Some of Rotorua's rural residents are angry with the district council about the state of their roads, with one saying they feel like second class citizens.

But, the Rotorua Lakes Council says there have been no change to rural road maintenance programmes for the past three years and roads are inspected regularly.

Atiamuri's Dave Aitchison told the Rotorua Daily Post he used Dunkirk Rd, Maleme Rd, Galatos Rd and Te Weta Rd - all of which are metal roads with no seal - and had had multiple meetings with council staff and elected representatives about their state of disrepair, but had got nowhere.

"Right now there are sections of roads with slips on them and branches across them.


"A family member had a near miss the other day having to swerve to miss a branch on the road and nearly had a head on.

"What's it going to take - do we wait for something to go horribly wrong before they do something about it?"

He said he had been living in the area for 18 years and the roads were "pretty much in the same condition as when I got here".

"We feel we are second rate citizens, what do we get for our rates - not a lot - we get no rubbish collection, water, sewerage, we don't use the library.

"Those rates keep going up and what do we get - stuff all.

"We are living in the 21st century - not the 1800s - these roads are a disgrace and an accident waiting to happen."

Mr Aitchison said he regularly got letters saying someone had inspected the roads, but rarely saw anyone fixing potholes, removing obstacles or grading them.

"All we are asking for is some maintenance. I had a go at them, I've had meetings, but I've had a gutsful and life's too short to waste my time with these guys.

"People out here have given up on them," he said.

Roy Rd, Hamurana, resident Rob Marshall said he made a complaint about two weeks ago.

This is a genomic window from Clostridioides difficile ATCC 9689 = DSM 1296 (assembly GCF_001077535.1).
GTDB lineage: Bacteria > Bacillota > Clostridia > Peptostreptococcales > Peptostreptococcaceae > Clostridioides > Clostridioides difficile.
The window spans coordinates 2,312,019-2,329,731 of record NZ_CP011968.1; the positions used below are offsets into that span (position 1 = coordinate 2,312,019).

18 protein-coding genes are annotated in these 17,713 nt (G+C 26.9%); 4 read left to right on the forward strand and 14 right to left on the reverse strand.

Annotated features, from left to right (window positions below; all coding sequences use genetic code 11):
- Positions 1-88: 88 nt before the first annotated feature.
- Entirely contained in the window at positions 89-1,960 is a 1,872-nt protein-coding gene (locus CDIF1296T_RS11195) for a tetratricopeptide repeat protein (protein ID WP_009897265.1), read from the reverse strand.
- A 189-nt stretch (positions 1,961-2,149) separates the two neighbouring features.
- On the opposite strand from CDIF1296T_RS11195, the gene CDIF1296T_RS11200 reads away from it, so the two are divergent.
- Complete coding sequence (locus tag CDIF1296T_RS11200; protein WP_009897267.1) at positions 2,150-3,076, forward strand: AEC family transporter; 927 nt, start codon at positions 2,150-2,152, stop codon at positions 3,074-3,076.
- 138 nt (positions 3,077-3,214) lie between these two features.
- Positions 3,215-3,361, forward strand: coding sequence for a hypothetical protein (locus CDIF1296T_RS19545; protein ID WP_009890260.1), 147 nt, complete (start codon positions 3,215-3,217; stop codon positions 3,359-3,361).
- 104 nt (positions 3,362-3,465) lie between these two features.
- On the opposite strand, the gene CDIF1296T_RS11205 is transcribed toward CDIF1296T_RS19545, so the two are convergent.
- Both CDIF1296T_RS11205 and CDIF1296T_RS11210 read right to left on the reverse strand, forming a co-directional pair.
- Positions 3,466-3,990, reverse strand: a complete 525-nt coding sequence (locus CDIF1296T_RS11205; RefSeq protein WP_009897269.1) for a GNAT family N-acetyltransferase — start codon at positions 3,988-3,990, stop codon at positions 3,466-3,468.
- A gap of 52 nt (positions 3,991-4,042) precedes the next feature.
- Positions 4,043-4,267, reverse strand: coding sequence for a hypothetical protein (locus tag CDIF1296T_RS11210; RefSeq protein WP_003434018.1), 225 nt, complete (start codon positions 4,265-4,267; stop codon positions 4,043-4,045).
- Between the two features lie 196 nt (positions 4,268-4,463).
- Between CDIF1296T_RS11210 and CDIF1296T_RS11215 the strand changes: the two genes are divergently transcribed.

"It's just unreal. There are potholes everywhere, some as deep as my gumboots, and the whole road is corrugated.

"Our road is virtually a culvert and water just runs right down the middle of the carriageway and it's bloody dangerous.

"I had a tanker come past the other day that had to serve to miss a big hole and almost hit me.

"Now there's no metal on the road to grade anyway. It needs a hell of a lot of work and the gutters are full of grass and dirt."

The council's transport and waste solutions director Stavros Michael said bad weather sometimes created higher maintenance and repair needs on roads, "which also affects when we can repair them".

"We have about 500km of sealed roads and 135km of unsealed rural roads under our care.

"Maintenance covers road surface management, signage, roadside vegetation control, road marking, drainage channels and culverts, and lighting.

"Council contractors carry out regular inspections of the roading network ... weekly checks are carried out on arterial roads, while monthly inspections are undertaken for other important roads and local roads are inspected every three months."

He said that maintenance included grading unsealed roads, drainage maintenance and sweeping.

"Laying down metal on unsealed roads is also a priority and typically happens during winter when it is most needed.

"A pothole repair can be addressed in one day for a very high density road, two days on an arterial road, three days on other important roads and seven days on local, parks and unsealed roads."

He said the council had received 41 calls in the past three months about the conditions of rural roads in the district.

"About $2.7 million is spent annually on the general maintenance of rural roads, $3.5 million for road surfaces and other aspects of improvement, and $1 million for capital upgrades such as seal extensions and culverts.

"Spending on rural roads is reasonably steady and does not vary greatly from year to year."

A member of the council's new Rural Community Board and former Rotorua district councillor, Bob Martin, said he would be bringing up the issue of rural road maintenance and re-sealing when the new board officially met after October's elections.

"When I was on council we had a pretty good programme of maintenance and sealing and I'm not sure what's happened to that, but it seems to have dropped off significantly in the last few years.

"As rural people we pay a lot of rates so we need to know what that money is being spent on."